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Florence in the late 1520s was a place of turmoil, as powerful families vied for political and economic control of the city. Throughout the unrest, painter Jacopo da Pontormo continued to paint captivating works of art, including the Portrait of Carlo Neroni, the Getty’s Portrait of a Halberdier, and his great masterpiece, the Visitation.

In this episode, Getty paintings curator Davide Gasparotto walks through the exhibition Pontormo: Miraculous Encounters exploring the history and significance of the incredible works of art on view. Situating these three paintings together, alongside preparatory drawings by Pontormo and a painting by his contemporary Agnolo Bronzino, provides new insight into Pontormo’s style and technique during this tumultuous period in Florentine life and politics.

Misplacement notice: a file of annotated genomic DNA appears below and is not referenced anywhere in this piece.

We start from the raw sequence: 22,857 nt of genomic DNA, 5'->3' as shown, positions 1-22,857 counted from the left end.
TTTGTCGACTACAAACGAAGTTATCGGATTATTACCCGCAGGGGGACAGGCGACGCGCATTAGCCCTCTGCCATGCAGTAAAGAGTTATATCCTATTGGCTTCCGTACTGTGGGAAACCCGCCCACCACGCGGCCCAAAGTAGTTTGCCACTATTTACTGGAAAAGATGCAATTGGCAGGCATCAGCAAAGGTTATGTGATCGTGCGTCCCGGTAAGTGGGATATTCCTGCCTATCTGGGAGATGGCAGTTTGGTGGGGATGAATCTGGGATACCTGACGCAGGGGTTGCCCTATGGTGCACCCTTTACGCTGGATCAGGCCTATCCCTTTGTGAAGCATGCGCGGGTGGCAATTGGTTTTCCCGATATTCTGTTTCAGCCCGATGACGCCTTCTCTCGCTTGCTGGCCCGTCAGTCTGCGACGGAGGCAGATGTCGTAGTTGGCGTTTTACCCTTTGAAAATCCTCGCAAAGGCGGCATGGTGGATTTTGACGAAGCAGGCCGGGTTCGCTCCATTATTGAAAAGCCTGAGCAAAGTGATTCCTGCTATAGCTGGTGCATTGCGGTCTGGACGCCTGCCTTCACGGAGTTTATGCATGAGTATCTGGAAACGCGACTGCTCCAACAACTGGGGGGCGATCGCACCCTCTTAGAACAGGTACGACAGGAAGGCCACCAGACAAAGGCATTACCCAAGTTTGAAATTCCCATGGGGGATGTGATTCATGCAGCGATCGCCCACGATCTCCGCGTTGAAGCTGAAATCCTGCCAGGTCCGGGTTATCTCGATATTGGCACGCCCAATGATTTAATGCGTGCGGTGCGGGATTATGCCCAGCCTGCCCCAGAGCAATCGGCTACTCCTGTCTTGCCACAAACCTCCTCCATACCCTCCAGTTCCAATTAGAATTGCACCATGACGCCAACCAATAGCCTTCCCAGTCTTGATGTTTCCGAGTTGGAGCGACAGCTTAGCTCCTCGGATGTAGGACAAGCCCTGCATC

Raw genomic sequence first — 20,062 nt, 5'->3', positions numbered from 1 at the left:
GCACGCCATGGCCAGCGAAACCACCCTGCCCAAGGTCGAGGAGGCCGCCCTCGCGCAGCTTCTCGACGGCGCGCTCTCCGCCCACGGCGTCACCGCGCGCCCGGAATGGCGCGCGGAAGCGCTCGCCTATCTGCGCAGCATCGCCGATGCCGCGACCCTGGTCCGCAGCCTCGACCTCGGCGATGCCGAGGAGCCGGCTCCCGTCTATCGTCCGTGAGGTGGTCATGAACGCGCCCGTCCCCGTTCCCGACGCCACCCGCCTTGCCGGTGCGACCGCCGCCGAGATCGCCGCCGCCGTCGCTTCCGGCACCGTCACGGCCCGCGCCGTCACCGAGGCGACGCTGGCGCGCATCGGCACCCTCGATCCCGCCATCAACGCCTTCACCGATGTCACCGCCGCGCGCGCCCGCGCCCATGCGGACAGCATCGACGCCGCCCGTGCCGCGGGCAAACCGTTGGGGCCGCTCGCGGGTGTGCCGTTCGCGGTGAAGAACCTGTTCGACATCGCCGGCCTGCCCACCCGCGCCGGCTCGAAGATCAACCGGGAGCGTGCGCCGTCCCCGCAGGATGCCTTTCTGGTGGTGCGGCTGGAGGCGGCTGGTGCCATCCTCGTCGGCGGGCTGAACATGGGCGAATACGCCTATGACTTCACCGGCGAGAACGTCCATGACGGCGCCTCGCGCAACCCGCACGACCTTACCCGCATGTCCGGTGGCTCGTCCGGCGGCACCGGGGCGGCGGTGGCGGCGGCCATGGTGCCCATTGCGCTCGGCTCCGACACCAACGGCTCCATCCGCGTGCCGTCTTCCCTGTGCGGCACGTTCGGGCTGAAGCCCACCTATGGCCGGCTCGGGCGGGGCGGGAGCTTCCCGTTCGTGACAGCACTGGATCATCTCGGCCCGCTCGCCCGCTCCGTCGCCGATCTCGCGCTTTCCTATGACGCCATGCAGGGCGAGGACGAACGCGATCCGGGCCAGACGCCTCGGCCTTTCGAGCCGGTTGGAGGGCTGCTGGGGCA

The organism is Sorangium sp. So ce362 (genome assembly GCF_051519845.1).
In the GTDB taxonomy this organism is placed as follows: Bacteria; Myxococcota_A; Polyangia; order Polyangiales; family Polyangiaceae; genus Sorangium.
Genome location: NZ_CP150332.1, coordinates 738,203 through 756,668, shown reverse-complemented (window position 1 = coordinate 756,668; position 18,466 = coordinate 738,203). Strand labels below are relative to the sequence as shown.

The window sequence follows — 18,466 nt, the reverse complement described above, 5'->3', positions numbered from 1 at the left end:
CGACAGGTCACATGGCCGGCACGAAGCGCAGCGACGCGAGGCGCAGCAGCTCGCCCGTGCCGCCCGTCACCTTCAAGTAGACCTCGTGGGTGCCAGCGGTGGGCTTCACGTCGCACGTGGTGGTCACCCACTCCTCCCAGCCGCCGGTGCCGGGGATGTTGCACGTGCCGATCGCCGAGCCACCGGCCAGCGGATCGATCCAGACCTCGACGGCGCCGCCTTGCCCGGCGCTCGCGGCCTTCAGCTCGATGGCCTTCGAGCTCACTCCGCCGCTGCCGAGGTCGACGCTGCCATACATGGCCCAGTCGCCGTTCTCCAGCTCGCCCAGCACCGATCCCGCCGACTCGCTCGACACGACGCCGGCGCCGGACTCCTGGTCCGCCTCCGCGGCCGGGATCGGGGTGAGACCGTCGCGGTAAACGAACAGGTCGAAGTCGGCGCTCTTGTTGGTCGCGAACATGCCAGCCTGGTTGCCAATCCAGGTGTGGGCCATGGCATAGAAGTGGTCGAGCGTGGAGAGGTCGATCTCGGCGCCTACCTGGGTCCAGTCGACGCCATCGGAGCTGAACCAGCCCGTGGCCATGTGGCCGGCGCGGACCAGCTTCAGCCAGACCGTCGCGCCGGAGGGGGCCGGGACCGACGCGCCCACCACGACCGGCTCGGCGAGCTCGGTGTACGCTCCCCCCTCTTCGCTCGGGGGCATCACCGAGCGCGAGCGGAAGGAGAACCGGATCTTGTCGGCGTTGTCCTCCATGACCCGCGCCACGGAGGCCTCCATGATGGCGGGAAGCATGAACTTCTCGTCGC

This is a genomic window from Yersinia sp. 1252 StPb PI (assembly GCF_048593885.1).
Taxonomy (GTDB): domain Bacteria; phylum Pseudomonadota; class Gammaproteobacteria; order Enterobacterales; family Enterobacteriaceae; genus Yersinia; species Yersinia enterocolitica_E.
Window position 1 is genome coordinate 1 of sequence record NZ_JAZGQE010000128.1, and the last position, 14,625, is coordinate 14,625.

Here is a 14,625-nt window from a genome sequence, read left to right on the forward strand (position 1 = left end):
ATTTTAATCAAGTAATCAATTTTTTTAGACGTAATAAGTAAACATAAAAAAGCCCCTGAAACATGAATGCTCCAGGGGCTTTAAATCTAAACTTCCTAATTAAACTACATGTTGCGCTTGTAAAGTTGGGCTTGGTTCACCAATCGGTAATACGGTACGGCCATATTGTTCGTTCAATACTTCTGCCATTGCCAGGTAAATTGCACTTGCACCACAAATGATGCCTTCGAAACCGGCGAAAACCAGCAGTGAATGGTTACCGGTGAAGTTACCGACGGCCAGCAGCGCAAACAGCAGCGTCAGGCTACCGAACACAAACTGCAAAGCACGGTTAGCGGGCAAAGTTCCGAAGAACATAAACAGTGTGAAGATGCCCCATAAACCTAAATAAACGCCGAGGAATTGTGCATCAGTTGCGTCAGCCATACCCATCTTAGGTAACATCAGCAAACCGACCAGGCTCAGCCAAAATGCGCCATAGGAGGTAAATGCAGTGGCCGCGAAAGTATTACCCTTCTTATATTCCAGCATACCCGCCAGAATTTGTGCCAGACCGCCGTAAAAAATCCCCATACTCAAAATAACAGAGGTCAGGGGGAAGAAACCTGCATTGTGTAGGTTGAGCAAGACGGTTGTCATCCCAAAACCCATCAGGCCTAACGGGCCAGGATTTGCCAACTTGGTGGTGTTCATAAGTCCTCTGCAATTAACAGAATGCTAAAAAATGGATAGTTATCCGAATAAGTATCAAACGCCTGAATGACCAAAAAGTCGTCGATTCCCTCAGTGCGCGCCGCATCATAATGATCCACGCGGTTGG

More to Explore

Pontormo: Miraculous Encounters exhibition
Miraculous Encounters: Pontormo from Drawing to Painting publication

JAMES CUNO: Hello, I’m Jim Cuno, President of the J. Paul Getty Trust. Welcome to Art & Ideas, a podcast in which I speak to artists, conservators, authors, and scholars about their work.

DAVIDE GASPAROTTO:  The Visitation is one of the greatest masterpieces by Pontormo, an...

Music Credits
“The Dharma at Big Sur – Sri Moonshine and A New Day.” Music written by John Adams and licensed with permission from Hendon Music. (P) 2006 Nonesuch Records, Inc., Produced Under License From Nonesuch Records, Inc. ISRC: USNO10600825 & USNO10600824

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This post is part of Art + Ideas, a podcast in which Getty president Jim Cuno talks with artists, writers, curators, and scholars about their work.
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